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Milk and Lactation

Milk is the complete food for infants, thanks to millions of years of natural selection on mammalian lactation.  Through the process bioreactor that is lactation, milk provides complete nourishment and protection for infants’ health. This principle of a complete food delivered as a complex mixture of molecules is used throughout the Milk and Lactation projects at the FFHI.

Evolution has selected for energy intensive, high diversity class of molecules - oligosaccharides and glycans.These are largely indigestible to the human infant and this raised the question, what is their functional purpose? Researchers have discovered that these oligosaccharides instead act as a food source for the intestinal microbiota that colonizes the gastrointestinal tract. Investigations in human milk have revealed the specific composition and structures of these compounds and established their function as a selective food source for specific beneficial bacterial species, including Bifidobacteria. These oligosaccharides and glycans work to feed the intestinal microbiome of the infant and now we are able to identify that there is such a thing as a Milk-Oriented Microbiome (MOM) that results from exclusive breastfeeding. We believe this is what is an important component of the multiple studies that say breastfeeding is important.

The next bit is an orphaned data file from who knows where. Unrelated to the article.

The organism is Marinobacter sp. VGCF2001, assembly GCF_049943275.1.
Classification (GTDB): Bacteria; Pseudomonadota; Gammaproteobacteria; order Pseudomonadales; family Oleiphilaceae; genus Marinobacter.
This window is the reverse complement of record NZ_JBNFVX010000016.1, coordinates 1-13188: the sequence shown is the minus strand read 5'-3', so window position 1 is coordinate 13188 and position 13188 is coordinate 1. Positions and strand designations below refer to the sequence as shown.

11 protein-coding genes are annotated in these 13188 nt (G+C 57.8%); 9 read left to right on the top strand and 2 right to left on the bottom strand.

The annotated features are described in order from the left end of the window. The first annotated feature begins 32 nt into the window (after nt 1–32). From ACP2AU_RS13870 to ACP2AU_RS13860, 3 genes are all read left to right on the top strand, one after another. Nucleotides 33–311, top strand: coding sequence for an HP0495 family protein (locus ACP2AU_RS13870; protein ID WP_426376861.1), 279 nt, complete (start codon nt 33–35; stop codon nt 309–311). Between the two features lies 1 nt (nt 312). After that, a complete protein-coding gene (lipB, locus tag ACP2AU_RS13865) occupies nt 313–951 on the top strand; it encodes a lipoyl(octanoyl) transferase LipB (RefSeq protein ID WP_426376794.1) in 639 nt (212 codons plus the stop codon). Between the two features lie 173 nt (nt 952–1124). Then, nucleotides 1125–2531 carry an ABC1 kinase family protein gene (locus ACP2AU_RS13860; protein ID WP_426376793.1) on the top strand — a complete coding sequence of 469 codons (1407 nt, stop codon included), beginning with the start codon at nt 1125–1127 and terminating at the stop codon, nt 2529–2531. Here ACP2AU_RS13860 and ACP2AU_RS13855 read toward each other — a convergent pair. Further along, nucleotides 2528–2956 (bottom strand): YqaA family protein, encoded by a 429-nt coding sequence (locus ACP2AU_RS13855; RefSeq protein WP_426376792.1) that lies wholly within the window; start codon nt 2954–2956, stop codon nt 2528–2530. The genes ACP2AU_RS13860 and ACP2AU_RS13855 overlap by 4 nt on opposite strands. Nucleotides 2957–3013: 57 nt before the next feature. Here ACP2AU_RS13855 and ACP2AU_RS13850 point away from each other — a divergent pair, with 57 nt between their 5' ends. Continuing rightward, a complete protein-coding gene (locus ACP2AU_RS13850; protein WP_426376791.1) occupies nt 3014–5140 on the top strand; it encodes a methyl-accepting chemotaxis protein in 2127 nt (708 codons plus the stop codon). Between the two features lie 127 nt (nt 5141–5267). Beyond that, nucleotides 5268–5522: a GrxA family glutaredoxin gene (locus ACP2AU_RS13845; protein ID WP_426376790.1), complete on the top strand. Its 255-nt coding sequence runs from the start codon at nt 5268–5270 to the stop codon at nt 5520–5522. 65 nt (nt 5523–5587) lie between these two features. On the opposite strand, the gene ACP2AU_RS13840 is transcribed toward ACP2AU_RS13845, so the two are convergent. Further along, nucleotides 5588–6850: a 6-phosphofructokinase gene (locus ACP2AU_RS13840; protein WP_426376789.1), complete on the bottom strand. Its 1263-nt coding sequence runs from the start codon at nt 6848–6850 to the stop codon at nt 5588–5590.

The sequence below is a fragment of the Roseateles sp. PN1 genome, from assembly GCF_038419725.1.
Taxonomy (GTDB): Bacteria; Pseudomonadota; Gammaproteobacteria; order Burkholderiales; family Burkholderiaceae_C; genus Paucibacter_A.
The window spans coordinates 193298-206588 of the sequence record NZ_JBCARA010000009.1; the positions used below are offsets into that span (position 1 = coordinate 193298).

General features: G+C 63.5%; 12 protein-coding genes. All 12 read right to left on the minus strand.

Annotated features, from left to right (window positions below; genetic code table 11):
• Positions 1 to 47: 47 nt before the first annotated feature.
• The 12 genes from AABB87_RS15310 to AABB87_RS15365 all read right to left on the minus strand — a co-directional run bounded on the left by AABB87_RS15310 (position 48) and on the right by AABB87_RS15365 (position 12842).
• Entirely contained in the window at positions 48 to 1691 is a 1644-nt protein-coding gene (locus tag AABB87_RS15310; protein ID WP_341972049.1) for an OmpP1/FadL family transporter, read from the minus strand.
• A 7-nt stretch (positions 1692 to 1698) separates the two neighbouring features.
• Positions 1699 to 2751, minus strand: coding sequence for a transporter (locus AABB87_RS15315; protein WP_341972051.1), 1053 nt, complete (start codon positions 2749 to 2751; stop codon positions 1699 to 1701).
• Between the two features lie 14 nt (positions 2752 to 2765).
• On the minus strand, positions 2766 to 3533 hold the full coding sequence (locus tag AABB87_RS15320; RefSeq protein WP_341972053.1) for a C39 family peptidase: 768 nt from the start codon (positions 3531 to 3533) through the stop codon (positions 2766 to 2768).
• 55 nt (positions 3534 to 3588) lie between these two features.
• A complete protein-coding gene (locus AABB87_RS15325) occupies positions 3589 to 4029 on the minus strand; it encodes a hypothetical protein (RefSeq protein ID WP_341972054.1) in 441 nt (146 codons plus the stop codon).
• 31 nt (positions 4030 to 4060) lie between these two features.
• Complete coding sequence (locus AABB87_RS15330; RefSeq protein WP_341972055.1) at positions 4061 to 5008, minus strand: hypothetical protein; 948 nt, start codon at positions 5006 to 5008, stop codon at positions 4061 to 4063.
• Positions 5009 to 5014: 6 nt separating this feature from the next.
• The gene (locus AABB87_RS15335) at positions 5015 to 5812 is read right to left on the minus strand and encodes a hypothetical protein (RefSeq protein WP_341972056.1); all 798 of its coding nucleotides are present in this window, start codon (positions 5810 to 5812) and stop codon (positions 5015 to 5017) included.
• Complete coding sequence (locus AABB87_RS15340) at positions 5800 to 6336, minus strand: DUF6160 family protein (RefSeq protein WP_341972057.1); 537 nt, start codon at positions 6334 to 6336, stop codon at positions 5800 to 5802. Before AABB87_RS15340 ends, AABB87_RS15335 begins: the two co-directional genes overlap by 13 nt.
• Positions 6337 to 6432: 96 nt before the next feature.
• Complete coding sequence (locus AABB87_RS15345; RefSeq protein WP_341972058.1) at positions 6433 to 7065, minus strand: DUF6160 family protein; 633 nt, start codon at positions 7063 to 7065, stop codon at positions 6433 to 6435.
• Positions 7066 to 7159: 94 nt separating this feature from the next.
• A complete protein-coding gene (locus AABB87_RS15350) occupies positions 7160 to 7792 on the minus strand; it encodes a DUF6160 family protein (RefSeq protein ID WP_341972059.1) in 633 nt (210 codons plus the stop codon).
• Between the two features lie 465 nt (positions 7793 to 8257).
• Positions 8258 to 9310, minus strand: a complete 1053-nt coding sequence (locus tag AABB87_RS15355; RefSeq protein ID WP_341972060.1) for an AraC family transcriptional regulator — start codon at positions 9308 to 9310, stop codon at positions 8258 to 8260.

Oligosaccharides and Glycans

Oligosaccharides are complex sugars composed of a variable number of monosaccharide – or single sugar – units and are among the most biologically diverse and important carbohydrates in biological systems. The aim of our work on milk oligosaccharides is to identify and chemically characterize the numerous oligosaccharides present in various mammalian milks, especially human milk. The use of advanced Mass Spectrometry has already allowed the identification of hundreds of oligosaccharides in human milk. Functional studies have shown that these molecules are able to act as prebiotics, encouraging the growth of a protective microbiota, and also act as decoys that inhibit the binding of pathogenic microbes to intestinal cells.

Glycans, or complex sugar structures, on human intestinal cell surfaces are important recognition sites for pathogenic bacteria that initiate infection. Free milk oligosaccharides, as well as glycans that are part of glycolipids, have been shown to inhibit pathogenic bacterial binding to the human intestinal surface and to promote the growth of beneficial bacteria

Proteins and Peptides

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